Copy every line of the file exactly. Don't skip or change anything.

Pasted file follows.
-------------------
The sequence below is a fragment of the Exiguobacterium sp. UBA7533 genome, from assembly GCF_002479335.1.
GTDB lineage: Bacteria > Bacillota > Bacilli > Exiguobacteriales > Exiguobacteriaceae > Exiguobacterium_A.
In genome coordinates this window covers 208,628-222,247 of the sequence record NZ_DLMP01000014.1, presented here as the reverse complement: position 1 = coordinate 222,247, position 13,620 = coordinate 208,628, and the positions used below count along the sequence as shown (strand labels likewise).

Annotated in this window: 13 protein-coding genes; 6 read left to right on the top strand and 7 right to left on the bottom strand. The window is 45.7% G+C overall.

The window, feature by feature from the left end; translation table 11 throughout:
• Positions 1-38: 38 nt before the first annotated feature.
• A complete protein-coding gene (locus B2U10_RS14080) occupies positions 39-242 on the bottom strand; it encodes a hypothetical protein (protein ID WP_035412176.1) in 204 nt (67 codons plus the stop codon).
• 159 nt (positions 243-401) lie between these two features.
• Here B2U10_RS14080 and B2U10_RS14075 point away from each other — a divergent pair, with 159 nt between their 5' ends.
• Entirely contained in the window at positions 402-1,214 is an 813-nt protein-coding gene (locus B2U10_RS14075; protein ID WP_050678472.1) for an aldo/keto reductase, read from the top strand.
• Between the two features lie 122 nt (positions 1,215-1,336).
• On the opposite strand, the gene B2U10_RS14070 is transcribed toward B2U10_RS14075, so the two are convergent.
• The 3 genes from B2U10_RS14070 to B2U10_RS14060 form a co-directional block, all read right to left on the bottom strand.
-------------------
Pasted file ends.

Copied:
The sequence below is a fragment of the Exiguobacterium sp. UBA7533 genome, from assembly GCF_002479335.1.
GTDB lineage: Bacteria > Bacillota > Bacilli > Exiguobacteriales > Exiguobacteriaceae > Exiguobacterium_A.
In genome coordinates this window covers 208,628-222,247 of the sequence record NZ_DLMP01000014.1, presented here as the reverse complement: position 1 = coordinate 222,247, position 13,620 = coordinate 208,628, and the positions used below count along the sequence as shown (strand labels likewise).

Annotated in this window: 13 protein-coding genes; 6 read left to right on the top strand and 7 right to left on the bottom strand. The window is 45.7% G+C overall.

The window, feature by feature from the left end; translation table 11 throughout:
• Positions 1-38: 38 nt before the first annotated feature.
• A complete protein-coding gene (locus B2U10_RS14080) occupies positions 39-242 on the bottom strand; it encodes a hypothetical protein (protein ID WP_035412176.1) in 204 nt (67 codons plus the stop codon).
• 159 nt (positions 243-401) lie between these two features.
• Here B2U10_RS14080 and B2U10_RS14075 point away from each other — a divergent pair, with 159 nt between their 5' ends.
• Entirely contained in the window at positions 402-1,214 is an 813-nt protein-coding gene (locus B2U10_RS14075; protein ID WP_050678472.1) for an aldo/keto reductase, read from the top strand.
• Between the two features lie 122 nt (positions 1,215-1,336).
• On the opposite strand, the gene B2U10_RS14070 is transcribed toward B2U10_RS14075, so the two are convergent.
• The 3 genes from B2U10_RS14070 to B2U10_RS14060 form a co-directional block, all read right to left on the bottom strand.